“We’ve made it this far; let’s rest,” the Aisha said impatiently.

     The Hissi’s eyes narrowed. “But what if the Sakhmet Palace Guards are after us? I mean, we’ve taken Coltzan III’s crown. They’re bound to follow us even here to retrieve it.”

     “Yeah, right.” The Aisha rolled his eyes. “They don’t even know it’s gone. I need to rest; besides, it’s almost nightfall. We should camp right here; there’s plenty of cover.”

      “Somehow, this place doesn’t feel secure,” the Hissi murmured. Jehea held her breath.

     “Well then, hide the crown! You can put it up in that tree, for all I care.”

     “Excellent plan.” The Hissi flew up to a tree directly behind Jehea and placed it on the top branch, hiding it in a deserted nest. Returning to his accomplice, he nodded. “Yes, it should be safe there.” Jehea waited for what seemed like an eternity as the thieves set up a camp. Finally, as she was about to nod off, the Aisha said, “Alright, I can’t stay awake anymore. I’m going to bed.” The Hissi’s yellow eyes diverted from the fire he had made as he glanced in his friend’s direction, then continued to stare into the fire; unblinking stars in the night. Jehea waited about ten minutes more before the Hissi put out the fire and made his way to his cot when he suddenly turned, as if hearing something, and slithered over to her area. Jehea’s pulse quickened as his eyes searched the bush she was hiding in.

      However, a twig broke right behind her as a small juma darted from a bush across the path, and out of sight. The Hissi then made his way back to the campsite. After another long wait, both were finally asleep. Jehea knew what she had to do. She sent Cyrahn up to the nest, and he brought it back. Coltzan’s crown. She hid it in her pack, and as she started to creep off, she realized she would need proof that she hadn’t stolen it.

      As silent as dawn, she slipped through the thieves’ campsite until she found something. It was proof. A letter from the leader of a high profile thieves’ ring to these two crooks, apparently named Sahrden and Cortrenton. She navigated her way out of their campsite, and once out of earshot, ran. She ran as fast as she could until she could run no more. She now had another mission: to return Coltzan’s crown to the Sakhmetahn royalty. It was dawn when Jehea could not take one more step, and she had reached the mountain’s peak.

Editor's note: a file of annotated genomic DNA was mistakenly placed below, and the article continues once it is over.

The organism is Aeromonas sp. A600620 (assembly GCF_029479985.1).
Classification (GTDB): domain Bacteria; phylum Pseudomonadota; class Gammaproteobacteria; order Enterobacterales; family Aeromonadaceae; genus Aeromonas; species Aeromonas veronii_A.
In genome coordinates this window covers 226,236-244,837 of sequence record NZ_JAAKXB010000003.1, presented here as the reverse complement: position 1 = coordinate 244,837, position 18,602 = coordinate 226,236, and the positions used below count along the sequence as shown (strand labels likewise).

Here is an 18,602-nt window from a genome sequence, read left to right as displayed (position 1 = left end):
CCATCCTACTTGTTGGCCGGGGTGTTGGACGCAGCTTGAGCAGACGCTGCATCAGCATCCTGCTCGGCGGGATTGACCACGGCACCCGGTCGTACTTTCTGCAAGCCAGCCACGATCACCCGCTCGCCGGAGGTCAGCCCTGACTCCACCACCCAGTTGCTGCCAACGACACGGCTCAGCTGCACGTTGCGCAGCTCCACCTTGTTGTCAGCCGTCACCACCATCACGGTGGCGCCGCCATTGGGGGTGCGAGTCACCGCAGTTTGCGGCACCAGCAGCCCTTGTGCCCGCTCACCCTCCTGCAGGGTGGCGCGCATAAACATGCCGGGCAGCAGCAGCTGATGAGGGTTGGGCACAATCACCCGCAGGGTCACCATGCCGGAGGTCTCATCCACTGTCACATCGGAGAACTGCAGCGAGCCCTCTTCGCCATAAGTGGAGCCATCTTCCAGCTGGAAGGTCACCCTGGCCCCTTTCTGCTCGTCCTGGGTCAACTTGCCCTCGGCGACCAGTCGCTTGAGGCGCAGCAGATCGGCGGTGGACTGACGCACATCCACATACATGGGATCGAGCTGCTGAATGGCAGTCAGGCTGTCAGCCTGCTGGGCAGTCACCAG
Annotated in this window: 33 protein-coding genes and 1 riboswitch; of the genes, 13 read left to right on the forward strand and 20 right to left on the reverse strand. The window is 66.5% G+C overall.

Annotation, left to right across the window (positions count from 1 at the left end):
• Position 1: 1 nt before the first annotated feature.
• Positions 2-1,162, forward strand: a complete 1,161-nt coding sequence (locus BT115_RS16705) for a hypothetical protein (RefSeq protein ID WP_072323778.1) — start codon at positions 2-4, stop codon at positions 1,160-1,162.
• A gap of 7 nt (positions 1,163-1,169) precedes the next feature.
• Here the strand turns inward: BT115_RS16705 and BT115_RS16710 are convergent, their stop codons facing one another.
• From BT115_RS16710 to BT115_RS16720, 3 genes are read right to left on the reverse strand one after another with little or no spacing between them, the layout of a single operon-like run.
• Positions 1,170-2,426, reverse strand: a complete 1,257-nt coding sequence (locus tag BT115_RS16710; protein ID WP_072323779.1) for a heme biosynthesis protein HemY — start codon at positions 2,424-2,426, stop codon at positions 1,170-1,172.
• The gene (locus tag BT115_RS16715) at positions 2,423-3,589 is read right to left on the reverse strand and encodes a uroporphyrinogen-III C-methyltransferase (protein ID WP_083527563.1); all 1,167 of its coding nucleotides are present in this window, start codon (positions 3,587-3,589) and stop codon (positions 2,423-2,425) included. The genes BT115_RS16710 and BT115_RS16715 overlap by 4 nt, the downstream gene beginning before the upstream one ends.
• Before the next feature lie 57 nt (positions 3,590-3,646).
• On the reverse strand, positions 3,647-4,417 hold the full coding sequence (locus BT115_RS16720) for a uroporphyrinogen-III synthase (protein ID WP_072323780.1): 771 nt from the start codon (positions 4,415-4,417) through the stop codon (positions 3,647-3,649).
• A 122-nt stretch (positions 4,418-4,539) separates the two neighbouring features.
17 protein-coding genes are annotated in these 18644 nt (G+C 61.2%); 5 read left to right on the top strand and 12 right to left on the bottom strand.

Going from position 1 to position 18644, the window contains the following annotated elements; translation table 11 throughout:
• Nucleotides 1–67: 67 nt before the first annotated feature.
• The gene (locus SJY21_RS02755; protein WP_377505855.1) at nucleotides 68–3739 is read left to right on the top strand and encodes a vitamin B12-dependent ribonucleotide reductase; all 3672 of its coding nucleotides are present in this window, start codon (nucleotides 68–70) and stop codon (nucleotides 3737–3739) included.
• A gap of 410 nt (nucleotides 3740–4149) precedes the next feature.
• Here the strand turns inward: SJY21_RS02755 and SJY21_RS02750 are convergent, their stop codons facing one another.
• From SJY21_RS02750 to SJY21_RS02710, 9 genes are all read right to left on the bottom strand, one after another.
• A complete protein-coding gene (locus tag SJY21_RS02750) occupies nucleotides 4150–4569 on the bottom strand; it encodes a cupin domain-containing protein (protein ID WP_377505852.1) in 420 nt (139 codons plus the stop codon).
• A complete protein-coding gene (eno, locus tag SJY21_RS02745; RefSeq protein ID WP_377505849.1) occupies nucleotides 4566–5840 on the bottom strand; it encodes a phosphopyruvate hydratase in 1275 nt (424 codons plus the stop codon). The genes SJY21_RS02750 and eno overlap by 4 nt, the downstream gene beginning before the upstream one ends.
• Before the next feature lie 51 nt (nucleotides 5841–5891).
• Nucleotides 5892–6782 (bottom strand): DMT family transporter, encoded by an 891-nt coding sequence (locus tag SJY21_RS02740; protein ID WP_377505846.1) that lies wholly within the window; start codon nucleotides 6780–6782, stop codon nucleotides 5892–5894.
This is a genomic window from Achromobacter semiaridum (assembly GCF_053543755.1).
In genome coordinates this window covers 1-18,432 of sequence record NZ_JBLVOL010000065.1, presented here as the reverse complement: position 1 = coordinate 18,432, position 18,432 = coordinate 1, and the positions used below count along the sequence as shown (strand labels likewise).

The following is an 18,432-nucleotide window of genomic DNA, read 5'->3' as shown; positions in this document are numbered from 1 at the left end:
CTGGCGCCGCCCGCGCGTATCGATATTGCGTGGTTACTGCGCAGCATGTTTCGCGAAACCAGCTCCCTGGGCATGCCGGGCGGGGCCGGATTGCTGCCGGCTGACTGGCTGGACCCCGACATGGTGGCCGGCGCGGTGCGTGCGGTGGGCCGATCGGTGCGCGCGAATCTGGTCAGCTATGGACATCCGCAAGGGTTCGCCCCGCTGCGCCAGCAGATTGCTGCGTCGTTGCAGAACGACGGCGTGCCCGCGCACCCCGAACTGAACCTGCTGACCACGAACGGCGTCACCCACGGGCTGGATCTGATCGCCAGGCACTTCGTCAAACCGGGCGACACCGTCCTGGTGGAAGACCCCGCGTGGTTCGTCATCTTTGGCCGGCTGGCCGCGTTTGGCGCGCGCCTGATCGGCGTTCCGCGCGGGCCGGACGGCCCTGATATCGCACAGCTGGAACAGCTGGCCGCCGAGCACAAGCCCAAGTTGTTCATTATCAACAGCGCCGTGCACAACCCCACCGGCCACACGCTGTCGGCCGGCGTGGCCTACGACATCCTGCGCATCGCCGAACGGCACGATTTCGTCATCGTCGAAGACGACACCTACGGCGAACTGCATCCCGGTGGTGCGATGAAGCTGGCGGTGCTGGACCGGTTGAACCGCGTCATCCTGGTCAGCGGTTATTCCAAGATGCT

But her life depended on going further. She could not stop. Going was slow; until she heard fast paced footsteps behind her. And she recognized them. She pulled herself off the path just in time.

     “How far do you think they’ve gone?!” Sahrden, the Hissi, growled.

     “I don’t know...” answered Cortrenton. Then, another pair of footsteps were heard, coming from the Lost Desert side of the mountain. The crooks ducked behind bushes opposite to the side of the path Jehea was on as all three of them waited to see who was coming.

      A desert Bori, looking carefree, whistled to himself as he walked along the road. He had a weewoo sitting on his shoulder, who had been whistling along, and it suddenly stopped and got rigid: It sensed someone’s presence.

      The Bori looked puzzled as he glanced at his companion. “What’s wrong, Gebji?” Cortrenton leapt from the bush, to his partner’s dismay.

     “Give us the crown back, and no one gets hurt!” The desert Bori was extremely confused now.

     “What crown?!”

     “You know which crown! Coltzan III’s crown! We stole it and you, working with the Sakhmet Royal Guard, got it back!”

     “You’re the one who stole King Coltzan’s crown?!” The Hissi jumped out of the bush.

     “Good going, Cortrenton! He didn’t know about the crown, but now he does!”

     A look of realization passed over the Aisha. “Oops...”

     “No matter. I guess that means we’ll have to make sure he doesn’t have a chance to tell anyone...” A dark glint came into Sahrden’s eyes.

      The desert Bori pulled out a sword. But he had no confidence in himself: he was shivering terribly, his weewoo hiding behind him. Both crooks grabbed a katana from their packs and prepared to fight. It wasn’t thirty seconds before Sahrden had disarmed the Bori and Cortrenton had placed him in an arm-bar.

     “We’ll tie him to one of those trees,” Sahrden said, speaking of the trees that were growing off the side of a cliff. Before either of them could make another move, though, Jehea had leapt to action. With her katana in her paw and her dagger in its sheath, she knocked out Cortrenton, and started fighting Sahrden.

      Sahrden wasted no time questioning who she was, or where she came from. The two fought in silence. Jehea quickly found that the Hissi was a tough opponent; more so than she had expected. However, she managed to drive him to a cliff. She was temporarily stunned by the sheer, craggy walls of rock that most of this side of the mountain was made up of. Sahrden took advantage of the second in which she had lulled; and knocked the katana from her hands, causing it to fall off the cliff.